© REUTERS/ Mark Kauzlarich
13:53 29.07.2016(updated 14:12 29.07.2016) Get short URL
Hillary Clinton has clinched the Democratic Party's nomination. In her acceptance speech Thursday, Clinton singled out Russia as a threat, listing Moscow alongside the Daesh terrorists as the greatest threats to US national security. In other words, at first glance, what the former secretary of state seems to be offering is more of the same.Hillary Clinton is the Democratic nominee. On Thursday, the former first lady, senator and secretary of state officially accepted her party's nomination for the presidency.
"…It is with humility, determination and boundless confidence in America's promise that I accept your nomination for president of the United States," Clinton said, speaking in Philadelphia on the final night of the convention.
The last-minute dump of WikiLeaks emails ahead of the convention proving the Clinton campaign's overt collusion with the Democratic establishment to cheat Vermont Senator Bernie Sanders out of the nomination turned out to be futile.
Clinton's speech could be broken into three parts: Preserving America's global hegemony, the economy, and those horrible, terrible, no good, very bad Republicans and their nominee, Donald Trump.
Focusing on foreign policy, Clinton quickly ran through the main bullet points of the theme discussed by Vice President Joe Biden the night before. In a rousing speech about American exceptionalism Wednesday, Biden vowed that "the 21st century is going to be the American century," with Washington set to lead the world "not only by example of our power, but by the power of our example."
"God willing, Hillary Clinton will write the next chapter in that journey. We are America, second to none, and we own the finish line! Don't forget it!" Biden added, to rousing cheers from the crowd.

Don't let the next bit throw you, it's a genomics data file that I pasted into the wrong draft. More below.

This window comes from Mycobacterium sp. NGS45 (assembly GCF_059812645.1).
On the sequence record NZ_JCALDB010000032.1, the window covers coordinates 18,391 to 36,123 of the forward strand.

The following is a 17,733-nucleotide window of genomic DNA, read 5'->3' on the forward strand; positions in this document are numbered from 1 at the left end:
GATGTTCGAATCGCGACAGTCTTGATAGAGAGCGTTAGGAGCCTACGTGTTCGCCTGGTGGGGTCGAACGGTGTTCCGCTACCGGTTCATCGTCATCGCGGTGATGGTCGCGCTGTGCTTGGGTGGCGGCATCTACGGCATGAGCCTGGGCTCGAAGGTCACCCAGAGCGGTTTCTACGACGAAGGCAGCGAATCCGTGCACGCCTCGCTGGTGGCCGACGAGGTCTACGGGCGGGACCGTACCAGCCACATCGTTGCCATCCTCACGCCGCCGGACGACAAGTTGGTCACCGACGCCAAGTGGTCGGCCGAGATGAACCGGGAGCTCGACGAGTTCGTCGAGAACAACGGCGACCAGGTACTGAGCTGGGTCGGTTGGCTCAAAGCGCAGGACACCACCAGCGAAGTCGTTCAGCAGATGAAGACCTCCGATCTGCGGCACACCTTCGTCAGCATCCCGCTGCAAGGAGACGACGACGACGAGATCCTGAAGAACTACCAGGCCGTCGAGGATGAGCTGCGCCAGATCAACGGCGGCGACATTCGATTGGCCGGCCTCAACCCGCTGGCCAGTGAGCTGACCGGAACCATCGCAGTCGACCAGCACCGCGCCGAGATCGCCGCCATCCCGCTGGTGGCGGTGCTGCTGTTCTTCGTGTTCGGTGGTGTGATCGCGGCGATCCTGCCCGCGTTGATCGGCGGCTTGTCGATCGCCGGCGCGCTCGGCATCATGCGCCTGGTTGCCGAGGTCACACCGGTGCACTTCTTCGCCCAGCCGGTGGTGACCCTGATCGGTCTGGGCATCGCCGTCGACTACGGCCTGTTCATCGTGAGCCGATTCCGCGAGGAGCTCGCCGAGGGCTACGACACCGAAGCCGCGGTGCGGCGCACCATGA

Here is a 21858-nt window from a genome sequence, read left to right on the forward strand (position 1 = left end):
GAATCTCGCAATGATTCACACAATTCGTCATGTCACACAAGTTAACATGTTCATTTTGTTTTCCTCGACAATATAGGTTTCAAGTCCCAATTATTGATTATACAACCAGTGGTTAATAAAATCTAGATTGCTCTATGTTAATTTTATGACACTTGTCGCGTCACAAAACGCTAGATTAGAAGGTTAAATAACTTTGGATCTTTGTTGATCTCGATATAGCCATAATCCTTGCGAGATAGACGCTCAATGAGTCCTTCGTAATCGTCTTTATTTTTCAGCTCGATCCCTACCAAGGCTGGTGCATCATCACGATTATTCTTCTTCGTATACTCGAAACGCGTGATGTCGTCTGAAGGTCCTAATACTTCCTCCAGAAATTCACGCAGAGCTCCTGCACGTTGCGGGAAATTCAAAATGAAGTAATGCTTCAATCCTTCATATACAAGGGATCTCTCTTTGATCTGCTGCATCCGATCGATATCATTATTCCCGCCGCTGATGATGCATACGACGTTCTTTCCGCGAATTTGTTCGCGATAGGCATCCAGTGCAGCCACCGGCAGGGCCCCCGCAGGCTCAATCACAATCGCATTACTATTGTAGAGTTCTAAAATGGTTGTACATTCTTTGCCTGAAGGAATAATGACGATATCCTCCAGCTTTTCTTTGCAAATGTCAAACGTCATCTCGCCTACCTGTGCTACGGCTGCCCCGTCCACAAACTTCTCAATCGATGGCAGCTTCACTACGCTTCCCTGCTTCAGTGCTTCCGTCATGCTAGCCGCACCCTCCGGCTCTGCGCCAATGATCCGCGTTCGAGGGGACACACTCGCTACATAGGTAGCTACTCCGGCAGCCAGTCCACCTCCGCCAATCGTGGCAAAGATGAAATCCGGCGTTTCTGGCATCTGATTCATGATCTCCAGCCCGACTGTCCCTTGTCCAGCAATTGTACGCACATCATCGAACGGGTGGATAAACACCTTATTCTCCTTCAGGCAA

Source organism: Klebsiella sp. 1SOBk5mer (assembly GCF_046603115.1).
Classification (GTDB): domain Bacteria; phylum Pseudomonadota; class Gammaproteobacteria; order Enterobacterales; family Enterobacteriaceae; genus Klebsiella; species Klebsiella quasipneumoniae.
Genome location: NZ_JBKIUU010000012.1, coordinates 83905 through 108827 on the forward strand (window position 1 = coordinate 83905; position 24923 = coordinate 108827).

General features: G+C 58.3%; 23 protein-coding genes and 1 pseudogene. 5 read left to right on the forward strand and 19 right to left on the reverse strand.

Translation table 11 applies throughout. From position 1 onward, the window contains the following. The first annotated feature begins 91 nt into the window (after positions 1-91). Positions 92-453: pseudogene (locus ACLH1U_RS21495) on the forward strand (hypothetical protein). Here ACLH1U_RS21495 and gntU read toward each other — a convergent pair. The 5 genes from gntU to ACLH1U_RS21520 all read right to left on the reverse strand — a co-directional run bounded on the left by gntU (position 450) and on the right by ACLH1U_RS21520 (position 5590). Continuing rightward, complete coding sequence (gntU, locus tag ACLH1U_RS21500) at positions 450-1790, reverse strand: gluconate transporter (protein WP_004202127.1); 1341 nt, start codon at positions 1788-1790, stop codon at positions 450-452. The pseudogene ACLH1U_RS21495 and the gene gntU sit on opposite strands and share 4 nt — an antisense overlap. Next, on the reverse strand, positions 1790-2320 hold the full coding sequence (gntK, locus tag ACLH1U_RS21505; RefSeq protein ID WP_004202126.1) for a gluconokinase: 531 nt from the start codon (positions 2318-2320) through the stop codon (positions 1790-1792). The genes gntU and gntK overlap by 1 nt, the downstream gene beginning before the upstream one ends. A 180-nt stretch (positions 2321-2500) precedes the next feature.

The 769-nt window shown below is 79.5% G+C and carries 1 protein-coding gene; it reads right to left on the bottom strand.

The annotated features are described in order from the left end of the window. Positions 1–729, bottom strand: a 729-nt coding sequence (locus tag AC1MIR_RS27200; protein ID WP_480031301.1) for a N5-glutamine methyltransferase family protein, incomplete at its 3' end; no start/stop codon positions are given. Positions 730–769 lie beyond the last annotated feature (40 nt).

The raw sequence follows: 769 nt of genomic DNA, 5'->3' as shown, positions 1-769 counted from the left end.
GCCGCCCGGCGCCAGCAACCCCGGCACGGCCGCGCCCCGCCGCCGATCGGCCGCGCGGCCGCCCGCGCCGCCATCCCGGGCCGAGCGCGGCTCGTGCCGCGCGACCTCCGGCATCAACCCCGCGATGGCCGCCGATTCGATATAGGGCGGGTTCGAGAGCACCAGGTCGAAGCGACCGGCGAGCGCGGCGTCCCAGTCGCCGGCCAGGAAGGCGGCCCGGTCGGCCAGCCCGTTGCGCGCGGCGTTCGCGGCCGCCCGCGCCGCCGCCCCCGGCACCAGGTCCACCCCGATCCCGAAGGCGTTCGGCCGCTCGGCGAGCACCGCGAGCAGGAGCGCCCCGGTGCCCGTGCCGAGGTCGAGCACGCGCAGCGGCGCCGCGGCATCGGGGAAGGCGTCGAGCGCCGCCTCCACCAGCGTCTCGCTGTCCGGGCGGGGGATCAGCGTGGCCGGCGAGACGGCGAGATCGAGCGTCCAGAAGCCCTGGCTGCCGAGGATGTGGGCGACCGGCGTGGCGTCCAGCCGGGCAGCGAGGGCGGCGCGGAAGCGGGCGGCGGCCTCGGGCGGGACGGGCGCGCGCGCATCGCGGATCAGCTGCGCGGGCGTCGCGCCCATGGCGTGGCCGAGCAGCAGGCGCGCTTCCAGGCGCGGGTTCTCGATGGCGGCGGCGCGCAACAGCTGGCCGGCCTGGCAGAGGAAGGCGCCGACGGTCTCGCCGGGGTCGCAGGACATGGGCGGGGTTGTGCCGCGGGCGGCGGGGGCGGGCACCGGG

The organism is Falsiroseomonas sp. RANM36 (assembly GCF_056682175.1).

Clinton continued on that track, praising President Obama and the vice president and vowing to face up to the present challenges to American greatness. "America is stronger because of President Obama's leadership, and I'm better because of his friendship," she said. "We heard from our terrific vice president, the one-and-only Joe Biden, who spoke from his big heart about our party's commitment to working people."
Who are the main enemies that a President Clinton would strive to defend America against? The list is surprisingly short actually. According to the Democratic nominee, they include the Daesh (ISIL/ISIS) terrorist group, and Russia. China comes in a distant third, with the former secretary of state mentioning only the economic threat that country poses to American workers.
In this sense, at first glance, Clinton's approach appears little different from that of President Barack Obama, who has repeatedly listed Russia, together with Daesh and other global problems such as Ebola, as the key threats to US national interests.
"I'm proud to stand by our allies in NATO against any threat they face, including from Russia," Clinton said. "I've laid out my strategy for defeating ISIS," she added.
"We will strike their sanctuaries from the air, and support local forces taking them out on the ground. We will surge our intelligence so that we detect and prevent attacks before they happen. We will disrupt their efforts online to reach and radicalize young people in our country. It won't be easy or quick, but make no mistake – we will prevail."